India scrambles to reduce oil bill inflated by sinking rupee

By Jo Winterbottom and Manash Goswami

NEW DELHI/SINGAPORE (Reuters) - The oil minister is grasping at desperate measures to cut the country's oil costs by nearly $20 billion after the rupee's slide to record lows has left India facing an oil bill potentially 50 percent higher than on May 1.

Oil Minister M. Veerappa Moily has suggested pricking the ballooning oil bill with everything from a street theatre campaign encouraging lower fuel use, to shutting fuel stations, to increasing imports from Iran.

(To read Moily slammed for plan to shut petrol pumps at night, click http://in.reuters.com/article/2013/09/02/india-petrol-pumps-veerappa-moily-idINDEE98106I20130902)

India's crude import bill was $144 billion last fiscal year - the largest part of its overall import costs. India, Asia's third-largest economy, imports about 80 percent of its oil, which accounts for about 30 percent of its energy needs.

That has hit India hard over the last four months as the rupee fell 20 percent to record lows near 70 to the dollar. The economy is struggling with decade-low growth, a record current account deficit and a steep fiscal shortfall.

International oil prices have gained about 15 percent over the same period. In rupee terms, the Brent oil benchmark has gained nearly 50 percent since May 1, when faith in emerging market growth began to falter just as the U.S. Federal Reserve started signalling it might wind down its monetary stimulus.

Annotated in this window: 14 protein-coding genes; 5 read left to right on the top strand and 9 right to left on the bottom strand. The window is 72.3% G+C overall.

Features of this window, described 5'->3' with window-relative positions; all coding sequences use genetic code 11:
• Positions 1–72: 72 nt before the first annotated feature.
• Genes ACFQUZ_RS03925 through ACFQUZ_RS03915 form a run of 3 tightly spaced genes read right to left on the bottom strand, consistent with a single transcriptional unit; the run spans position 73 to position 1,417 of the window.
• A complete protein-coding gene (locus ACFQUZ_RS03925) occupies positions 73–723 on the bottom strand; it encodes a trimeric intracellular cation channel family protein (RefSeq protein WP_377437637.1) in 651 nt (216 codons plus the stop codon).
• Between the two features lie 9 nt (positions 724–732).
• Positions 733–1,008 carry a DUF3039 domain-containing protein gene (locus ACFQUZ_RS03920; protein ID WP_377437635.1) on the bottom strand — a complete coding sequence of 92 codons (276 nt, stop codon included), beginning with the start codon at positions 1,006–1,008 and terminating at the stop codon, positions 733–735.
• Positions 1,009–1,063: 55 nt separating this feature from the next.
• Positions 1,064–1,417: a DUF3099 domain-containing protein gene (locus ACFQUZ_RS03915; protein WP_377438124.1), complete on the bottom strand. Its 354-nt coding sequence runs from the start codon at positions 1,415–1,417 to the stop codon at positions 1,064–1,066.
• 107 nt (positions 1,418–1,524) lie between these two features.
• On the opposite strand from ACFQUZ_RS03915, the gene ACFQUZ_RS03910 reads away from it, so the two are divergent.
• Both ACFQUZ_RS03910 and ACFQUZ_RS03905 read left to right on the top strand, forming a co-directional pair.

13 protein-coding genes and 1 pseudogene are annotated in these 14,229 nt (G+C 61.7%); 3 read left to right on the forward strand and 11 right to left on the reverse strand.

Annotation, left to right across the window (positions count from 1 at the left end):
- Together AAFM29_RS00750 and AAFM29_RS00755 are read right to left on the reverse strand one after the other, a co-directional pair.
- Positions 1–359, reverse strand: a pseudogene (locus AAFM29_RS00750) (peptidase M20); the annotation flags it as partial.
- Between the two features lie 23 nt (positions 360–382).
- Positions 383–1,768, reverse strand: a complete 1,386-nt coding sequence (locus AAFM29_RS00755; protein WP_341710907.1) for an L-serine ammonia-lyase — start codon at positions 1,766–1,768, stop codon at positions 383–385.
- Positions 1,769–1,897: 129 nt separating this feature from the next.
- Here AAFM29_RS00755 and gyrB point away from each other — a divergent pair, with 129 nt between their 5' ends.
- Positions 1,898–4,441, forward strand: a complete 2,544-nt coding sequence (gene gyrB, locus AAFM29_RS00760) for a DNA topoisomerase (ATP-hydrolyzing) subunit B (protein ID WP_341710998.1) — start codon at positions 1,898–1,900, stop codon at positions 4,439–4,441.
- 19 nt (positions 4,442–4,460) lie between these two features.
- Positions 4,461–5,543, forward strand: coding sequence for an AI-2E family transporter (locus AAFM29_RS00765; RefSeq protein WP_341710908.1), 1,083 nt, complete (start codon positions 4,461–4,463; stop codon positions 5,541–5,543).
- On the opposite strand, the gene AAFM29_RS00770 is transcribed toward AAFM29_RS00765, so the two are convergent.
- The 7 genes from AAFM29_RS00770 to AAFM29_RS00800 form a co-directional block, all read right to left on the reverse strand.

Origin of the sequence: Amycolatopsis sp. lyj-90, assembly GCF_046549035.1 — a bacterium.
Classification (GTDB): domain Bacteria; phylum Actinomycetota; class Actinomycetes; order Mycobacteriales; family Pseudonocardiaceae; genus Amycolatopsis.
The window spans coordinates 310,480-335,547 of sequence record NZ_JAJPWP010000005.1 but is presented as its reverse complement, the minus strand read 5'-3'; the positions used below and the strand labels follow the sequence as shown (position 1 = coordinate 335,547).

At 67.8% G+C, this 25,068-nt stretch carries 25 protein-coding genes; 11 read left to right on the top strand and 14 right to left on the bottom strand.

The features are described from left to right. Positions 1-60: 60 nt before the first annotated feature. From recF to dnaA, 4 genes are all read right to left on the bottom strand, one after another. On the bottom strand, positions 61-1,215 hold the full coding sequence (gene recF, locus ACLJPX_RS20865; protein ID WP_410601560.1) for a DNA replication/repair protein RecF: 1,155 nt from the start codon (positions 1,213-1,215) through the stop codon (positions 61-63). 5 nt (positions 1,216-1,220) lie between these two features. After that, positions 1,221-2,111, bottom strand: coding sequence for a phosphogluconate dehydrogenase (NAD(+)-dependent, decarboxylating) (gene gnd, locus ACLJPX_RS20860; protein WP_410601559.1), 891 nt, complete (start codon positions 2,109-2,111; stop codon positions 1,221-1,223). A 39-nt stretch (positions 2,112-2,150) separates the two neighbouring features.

Economist have long pointed to India's fuel subsidies as an area where it could save money, but raising retail oil prices is a political problem when few of the nation's consumers have ever paid market rates for the fuels they use. And elections are coming up by May 2014.

"Subsidies are something they can do something about and that is clearly something that they should address ... but you get into this whole issue about elections and public anger," said Praveen Kumar, who leads the South Asia oil and gas research team at FGE in Singapore.

"People are angry with all that's happening with the economy and the rupee crashing. I don't see this situation can continue for too long," he said.

One step that could save $4.3 billion in oil costs, according to Reuters calculations, would be a hike of around 5 rupees per litre, or about 10 percent, in diesel prices. An oil ministry source has suggested such an increase might come after September 6, when the current parliament session ends.

"The rupee depreciation has left us with no alternative but to pass on costs to customers," said an Indian oil company official, although noting that demand has edged lower with the higher oil prices and slower economic growth.

State-owned retailers sell diesel at subsidised prices that are currently about 10 rupees per litre below estimated true market levels.

However, total subsidies for LPG, kerosene and diesel amount to about $25 billion a year, according to FGE's Kumar, and "there's no way they can dismantle that over night."

India consumed about 1.4 million barrels per day (bpd) of diesel in 2012/2013, making up over 40 percent of the country's total fuel demand.